Impersonating JA3 Fingerprints

Matthew Rinaldi
CU Cyber
Published in
9 min readNov 23, 2019


Authors: Max Harley, Matthew Rinaldi

Link to project: ja3transport


JA3 is a method for fingerprinting TLS clients using options in the TLS ClientHello packet like SSL version and available client extensions. At its core, this method of detecting malicious traffic is marginally better than the User-Agent header in HTTP since the client is in control of the ClientHello packet. Currently, there is no tooling available to easily craft ClientHello packets, so the JA3 hash is a great detection mechanism. A team of two members from CU Cyber have created a Go library that makes it easy to impersonate JA3 signatures.

What is JA3?

To understand JA3, you should first have a basic understanding of TLS. Browsers use TLS to make a secure connection to a server requested by the user. For example, when typing a username and password into the login field for, a browser will use TLS to ensure network appliances between the browser and Facebook’s servers can’t see the plaintext username and password. If TLS is not used, a hacker can break into said network appliance and steal sensitive user information without needing to decrypt the traffic.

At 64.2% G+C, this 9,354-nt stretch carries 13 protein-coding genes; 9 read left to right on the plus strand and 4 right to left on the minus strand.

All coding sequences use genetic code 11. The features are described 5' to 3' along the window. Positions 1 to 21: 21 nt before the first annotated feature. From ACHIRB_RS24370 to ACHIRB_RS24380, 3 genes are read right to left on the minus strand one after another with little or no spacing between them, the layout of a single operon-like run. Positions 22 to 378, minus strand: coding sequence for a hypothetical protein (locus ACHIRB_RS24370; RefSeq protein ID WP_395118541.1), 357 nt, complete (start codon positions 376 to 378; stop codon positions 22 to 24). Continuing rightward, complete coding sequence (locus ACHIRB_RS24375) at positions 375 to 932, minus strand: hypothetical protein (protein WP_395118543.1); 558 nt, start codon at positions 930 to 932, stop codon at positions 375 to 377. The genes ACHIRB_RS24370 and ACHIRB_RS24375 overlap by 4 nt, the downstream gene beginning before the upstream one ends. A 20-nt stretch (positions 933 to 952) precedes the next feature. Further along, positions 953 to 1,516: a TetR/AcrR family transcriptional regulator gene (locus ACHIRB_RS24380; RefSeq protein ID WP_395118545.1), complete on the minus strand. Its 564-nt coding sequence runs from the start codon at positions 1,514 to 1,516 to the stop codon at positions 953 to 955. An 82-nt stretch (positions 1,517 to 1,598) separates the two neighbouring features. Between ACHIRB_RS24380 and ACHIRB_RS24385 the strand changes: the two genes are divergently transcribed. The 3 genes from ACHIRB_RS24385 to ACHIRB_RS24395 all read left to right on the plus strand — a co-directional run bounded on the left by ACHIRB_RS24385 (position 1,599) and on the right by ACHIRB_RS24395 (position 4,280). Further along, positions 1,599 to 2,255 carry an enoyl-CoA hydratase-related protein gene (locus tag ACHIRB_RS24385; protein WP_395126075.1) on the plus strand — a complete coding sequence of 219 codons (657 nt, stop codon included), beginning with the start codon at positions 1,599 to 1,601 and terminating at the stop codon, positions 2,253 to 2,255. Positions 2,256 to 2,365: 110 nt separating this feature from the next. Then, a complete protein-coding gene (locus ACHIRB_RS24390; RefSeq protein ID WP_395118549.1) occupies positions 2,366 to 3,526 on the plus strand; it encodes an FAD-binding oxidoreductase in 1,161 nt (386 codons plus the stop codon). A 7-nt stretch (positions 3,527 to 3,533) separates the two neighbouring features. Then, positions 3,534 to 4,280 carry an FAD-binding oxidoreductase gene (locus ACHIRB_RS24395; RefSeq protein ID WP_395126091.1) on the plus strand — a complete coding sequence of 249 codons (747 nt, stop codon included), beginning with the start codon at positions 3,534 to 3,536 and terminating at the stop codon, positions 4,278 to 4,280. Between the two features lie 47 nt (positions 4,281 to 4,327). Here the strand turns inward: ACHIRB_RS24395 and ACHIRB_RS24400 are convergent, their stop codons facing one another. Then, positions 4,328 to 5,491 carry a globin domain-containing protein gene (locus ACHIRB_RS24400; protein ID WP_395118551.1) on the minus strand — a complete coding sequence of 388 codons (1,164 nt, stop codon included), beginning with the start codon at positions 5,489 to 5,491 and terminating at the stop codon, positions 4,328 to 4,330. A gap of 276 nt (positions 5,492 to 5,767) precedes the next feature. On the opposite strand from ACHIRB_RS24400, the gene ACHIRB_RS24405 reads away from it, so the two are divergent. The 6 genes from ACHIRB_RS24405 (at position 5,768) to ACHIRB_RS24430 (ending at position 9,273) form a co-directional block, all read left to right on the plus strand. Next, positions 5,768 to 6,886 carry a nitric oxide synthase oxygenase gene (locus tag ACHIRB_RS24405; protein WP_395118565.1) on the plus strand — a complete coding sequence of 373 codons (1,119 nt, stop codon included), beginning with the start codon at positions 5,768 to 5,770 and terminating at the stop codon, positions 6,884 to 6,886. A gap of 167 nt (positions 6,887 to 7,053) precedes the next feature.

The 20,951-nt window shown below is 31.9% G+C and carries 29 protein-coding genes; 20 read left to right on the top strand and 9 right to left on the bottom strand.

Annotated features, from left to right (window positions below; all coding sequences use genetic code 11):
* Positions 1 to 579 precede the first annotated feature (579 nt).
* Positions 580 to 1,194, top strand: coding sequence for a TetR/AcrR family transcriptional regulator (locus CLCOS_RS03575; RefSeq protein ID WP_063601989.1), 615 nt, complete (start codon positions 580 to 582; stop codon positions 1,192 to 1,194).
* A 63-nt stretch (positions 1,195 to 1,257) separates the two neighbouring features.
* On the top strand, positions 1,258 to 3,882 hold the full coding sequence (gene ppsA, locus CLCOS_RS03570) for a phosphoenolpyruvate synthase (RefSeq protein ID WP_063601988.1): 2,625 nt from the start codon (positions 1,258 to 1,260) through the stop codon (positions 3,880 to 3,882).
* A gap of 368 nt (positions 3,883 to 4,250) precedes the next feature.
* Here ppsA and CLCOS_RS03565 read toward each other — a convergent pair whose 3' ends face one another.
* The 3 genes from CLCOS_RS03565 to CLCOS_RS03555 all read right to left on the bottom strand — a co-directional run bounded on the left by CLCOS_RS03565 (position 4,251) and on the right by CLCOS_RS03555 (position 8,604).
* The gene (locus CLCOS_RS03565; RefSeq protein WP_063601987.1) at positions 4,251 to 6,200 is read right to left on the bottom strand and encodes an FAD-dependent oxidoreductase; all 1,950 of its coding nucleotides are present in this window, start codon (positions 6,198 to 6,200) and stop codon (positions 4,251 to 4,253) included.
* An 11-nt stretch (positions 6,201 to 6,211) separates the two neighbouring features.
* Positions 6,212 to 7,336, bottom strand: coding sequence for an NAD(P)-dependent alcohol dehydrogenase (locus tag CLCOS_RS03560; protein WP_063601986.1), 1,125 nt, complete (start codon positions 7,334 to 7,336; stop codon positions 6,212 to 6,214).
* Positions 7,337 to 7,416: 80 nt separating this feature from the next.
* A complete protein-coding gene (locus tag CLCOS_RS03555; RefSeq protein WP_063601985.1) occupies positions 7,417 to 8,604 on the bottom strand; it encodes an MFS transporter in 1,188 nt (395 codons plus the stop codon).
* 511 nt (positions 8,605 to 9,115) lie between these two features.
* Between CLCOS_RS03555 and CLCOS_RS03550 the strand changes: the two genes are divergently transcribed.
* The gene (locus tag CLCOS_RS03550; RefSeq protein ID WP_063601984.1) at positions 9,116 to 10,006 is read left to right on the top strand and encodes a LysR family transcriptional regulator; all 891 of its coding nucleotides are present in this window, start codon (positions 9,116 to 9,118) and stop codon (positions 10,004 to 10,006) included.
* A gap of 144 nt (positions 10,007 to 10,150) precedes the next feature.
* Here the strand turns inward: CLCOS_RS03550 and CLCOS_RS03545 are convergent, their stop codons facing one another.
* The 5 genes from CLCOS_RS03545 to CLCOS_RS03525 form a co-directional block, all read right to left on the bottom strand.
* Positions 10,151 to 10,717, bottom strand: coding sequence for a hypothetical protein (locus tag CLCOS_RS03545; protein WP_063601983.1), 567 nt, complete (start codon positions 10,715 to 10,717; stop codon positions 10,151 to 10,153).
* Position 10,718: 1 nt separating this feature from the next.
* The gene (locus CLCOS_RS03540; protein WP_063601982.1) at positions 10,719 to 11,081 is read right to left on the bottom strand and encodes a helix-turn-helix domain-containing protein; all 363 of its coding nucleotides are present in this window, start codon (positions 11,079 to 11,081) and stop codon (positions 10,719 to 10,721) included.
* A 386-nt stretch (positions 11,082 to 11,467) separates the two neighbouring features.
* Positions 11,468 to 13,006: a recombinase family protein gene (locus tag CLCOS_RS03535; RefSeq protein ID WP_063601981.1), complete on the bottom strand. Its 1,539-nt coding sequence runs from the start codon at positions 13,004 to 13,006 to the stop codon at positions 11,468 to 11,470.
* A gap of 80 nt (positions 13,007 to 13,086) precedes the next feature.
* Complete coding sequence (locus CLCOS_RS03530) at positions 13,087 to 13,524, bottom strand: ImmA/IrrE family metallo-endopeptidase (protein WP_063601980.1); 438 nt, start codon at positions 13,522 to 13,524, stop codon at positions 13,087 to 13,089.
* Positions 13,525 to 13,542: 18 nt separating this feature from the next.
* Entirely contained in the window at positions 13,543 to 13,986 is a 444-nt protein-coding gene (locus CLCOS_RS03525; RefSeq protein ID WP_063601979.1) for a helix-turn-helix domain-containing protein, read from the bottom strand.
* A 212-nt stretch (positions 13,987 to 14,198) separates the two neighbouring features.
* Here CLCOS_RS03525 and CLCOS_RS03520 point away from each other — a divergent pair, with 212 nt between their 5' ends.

What makes TLS secure are the cryptographic functions used between the server and user’s browser (which I will be calling the “client” from now on). Cryptographic functions that take plaintext and output cipher text are called ciphers. Since there are many ciphers available to use, the server and client must agree on what cipher to use when communicating. In TLS, the cipher is chosen by a negotiation between the client and server. The client makes the first request (ClientHello) with all the available ciphers (and extensions) that it supports. The server then responds (ServerHello) with a cipher that both the client and server support. Now that the server and client know how to communicate, they are able to pass encrypted data back and forth using the chosen cipher.

Figure 1: List of cipher suites available in macOS Safari